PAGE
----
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Variability in the ocean carbon sink: Drivers and challenges to detection of change

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Wednesday, 29 November 2017, 2:00

Wednesday, November 29, 2017. 2:00PM. Variability in the ocean carbon sink: Drivers and challenges to detection of change. Galen A. McKinley, Lamont Doherty Earth Observatory of Columbia University. Sponsored by Geophysical Fluid Dynamics Laboratory. More information here.


Cumulatively since preindustrial times, the ocean has absorbed 41% of all fossil fuel emissions; the remaining emissions have almost entirely remained in the atmosphere. Variability in the ocean carbon sink is substantial and poorly understood. Improved understanding of the driving physical and biogeochemical mechanisms is critical, and has increasingly important international policy implications. In this talk, I will present three studies using models and observations that elucidate the drivers and consequences of this variability. First, using a North Atlantic regional model, we show that decadal timescale circulation changes associated with the Atlantic Multidecadal Oscillation (AMO) have significant impacts on the natural component of surface ocean pCO2. With positive AMO, a slowing subpolar gyre and associated reduced mixed layer depths leads to more carbon being retained at depth. AMO-related warming only partially compensates by increasing pCO2. Second, we address the degree to which the biological pump may be a first-order driver of CO2 flux variability. Using co-located observations of surface ocean pCO2 and satellite chlorophyll, our global analysis supports the long-held assumption that the carbon cycle is most strongly driven by the biological pump at high latitudes, particularly in the Southern Ocean. Third, we note that detection of expected long-term growth in the ocean carbon sink will require filtering out variability. Large ensemble climate model simulations indicate that the forced trend in carbon uptake should be largest, and thus most quickly detectable, in the high latitudes. Surface ocean pCO2 observations over the past 35 years indicate a pattern consistent with this prediction in the North Pacific; but elsewhere, variability continues to be the dominant signal.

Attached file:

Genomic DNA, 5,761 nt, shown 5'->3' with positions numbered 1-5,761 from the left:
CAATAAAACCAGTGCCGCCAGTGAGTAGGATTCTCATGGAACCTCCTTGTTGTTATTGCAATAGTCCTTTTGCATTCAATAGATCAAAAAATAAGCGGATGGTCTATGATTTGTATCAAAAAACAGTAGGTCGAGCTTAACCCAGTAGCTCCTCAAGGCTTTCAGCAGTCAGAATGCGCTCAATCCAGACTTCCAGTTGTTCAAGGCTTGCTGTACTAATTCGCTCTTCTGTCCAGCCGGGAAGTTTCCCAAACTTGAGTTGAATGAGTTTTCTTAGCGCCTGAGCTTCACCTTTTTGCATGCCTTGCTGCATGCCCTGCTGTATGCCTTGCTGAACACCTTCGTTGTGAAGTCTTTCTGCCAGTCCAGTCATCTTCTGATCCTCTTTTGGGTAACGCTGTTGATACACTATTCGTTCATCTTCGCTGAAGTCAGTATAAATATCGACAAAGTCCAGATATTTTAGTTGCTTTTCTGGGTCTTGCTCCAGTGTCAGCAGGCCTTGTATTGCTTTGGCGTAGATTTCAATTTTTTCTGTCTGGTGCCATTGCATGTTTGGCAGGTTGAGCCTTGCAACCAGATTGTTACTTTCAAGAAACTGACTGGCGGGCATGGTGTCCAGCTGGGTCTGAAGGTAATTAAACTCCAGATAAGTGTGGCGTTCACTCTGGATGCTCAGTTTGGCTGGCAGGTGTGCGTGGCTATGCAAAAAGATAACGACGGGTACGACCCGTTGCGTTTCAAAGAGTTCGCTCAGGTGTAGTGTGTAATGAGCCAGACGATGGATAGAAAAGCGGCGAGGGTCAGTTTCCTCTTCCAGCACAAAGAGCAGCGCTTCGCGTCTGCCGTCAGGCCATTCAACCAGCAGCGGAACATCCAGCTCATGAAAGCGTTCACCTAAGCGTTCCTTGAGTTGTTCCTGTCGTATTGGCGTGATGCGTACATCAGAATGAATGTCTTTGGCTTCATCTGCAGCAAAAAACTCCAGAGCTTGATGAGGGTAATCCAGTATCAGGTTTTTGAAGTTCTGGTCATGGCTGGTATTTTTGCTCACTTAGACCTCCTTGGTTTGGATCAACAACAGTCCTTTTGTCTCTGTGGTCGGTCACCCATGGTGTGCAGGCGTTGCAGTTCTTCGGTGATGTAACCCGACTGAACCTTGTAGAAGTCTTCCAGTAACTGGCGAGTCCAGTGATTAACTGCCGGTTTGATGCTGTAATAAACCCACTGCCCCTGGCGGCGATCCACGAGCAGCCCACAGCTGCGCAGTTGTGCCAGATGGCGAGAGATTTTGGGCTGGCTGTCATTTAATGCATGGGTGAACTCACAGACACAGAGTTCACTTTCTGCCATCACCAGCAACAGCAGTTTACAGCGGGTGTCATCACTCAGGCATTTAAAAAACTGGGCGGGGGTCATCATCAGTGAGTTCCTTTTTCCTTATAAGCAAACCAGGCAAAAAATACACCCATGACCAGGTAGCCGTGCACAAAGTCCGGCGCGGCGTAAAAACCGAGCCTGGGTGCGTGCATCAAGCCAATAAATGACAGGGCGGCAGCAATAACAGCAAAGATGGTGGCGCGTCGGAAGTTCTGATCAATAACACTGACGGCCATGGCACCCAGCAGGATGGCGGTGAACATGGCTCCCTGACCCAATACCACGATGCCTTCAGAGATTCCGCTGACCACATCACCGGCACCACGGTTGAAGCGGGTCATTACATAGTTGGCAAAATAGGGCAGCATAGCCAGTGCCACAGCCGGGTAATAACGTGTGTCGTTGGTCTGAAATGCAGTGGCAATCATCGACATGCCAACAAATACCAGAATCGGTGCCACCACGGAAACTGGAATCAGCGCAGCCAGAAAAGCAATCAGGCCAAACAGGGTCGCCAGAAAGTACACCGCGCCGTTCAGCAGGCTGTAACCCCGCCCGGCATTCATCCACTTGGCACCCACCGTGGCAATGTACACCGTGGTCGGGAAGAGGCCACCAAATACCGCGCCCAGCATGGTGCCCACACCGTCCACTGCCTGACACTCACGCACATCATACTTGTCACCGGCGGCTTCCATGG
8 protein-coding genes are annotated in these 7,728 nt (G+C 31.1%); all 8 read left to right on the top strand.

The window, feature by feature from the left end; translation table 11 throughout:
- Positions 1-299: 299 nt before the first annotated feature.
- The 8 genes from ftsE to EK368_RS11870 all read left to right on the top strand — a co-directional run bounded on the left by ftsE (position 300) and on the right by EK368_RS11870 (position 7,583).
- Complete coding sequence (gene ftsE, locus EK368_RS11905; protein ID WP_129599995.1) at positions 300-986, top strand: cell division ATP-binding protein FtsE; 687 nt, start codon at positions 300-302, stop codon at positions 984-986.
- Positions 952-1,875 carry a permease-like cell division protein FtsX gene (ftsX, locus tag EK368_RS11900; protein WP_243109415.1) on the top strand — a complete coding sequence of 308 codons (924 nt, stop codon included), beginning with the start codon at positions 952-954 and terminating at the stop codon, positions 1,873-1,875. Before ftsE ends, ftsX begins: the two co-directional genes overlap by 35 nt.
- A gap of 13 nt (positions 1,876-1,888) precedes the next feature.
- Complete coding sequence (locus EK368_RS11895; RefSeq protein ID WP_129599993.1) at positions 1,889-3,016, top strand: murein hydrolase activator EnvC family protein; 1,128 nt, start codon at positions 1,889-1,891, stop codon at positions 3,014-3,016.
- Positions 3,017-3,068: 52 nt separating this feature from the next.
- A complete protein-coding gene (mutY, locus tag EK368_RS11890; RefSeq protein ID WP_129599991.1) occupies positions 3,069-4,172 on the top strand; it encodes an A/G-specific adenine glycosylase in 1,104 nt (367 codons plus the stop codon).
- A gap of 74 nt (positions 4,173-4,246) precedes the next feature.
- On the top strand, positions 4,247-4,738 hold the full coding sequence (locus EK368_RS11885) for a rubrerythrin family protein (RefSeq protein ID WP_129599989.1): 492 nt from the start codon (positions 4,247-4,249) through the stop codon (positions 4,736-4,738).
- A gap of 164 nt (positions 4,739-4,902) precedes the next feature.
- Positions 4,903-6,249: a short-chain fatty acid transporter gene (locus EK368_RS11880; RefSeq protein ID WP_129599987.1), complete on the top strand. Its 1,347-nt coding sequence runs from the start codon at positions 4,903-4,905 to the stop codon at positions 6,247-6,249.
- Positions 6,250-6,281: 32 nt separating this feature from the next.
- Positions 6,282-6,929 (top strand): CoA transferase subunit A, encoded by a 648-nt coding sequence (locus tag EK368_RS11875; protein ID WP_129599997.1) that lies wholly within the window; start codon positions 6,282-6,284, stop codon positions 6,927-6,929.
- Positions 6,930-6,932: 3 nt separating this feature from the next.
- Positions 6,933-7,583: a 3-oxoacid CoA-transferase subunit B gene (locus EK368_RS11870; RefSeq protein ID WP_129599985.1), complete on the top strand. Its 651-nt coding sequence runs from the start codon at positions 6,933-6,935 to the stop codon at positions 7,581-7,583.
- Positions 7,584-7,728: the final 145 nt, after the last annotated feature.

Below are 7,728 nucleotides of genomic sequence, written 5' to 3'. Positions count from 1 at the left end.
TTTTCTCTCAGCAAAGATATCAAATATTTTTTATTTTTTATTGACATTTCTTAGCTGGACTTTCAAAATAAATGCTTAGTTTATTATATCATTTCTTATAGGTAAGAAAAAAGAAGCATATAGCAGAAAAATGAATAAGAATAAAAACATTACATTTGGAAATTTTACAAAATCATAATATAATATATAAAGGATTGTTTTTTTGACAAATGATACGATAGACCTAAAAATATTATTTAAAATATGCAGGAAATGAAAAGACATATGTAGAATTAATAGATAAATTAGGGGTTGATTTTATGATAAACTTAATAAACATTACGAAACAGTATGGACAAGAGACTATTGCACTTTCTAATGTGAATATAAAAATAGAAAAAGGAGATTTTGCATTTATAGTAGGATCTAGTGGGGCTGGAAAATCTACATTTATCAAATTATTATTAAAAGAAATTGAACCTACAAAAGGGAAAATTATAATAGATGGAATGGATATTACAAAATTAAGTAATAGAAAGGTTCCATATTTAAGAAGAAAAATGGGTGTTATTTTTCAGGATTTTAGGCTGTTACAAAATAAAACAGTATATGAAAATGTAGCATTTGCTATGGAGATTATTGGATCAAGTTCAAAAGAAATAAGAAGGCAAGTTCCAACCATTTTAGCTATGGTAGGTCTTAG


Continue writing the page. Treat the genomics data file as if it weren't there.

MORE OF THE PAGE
Location  NOAA GFDL, Smagorinsky Seminar Room, Princeton, NJ.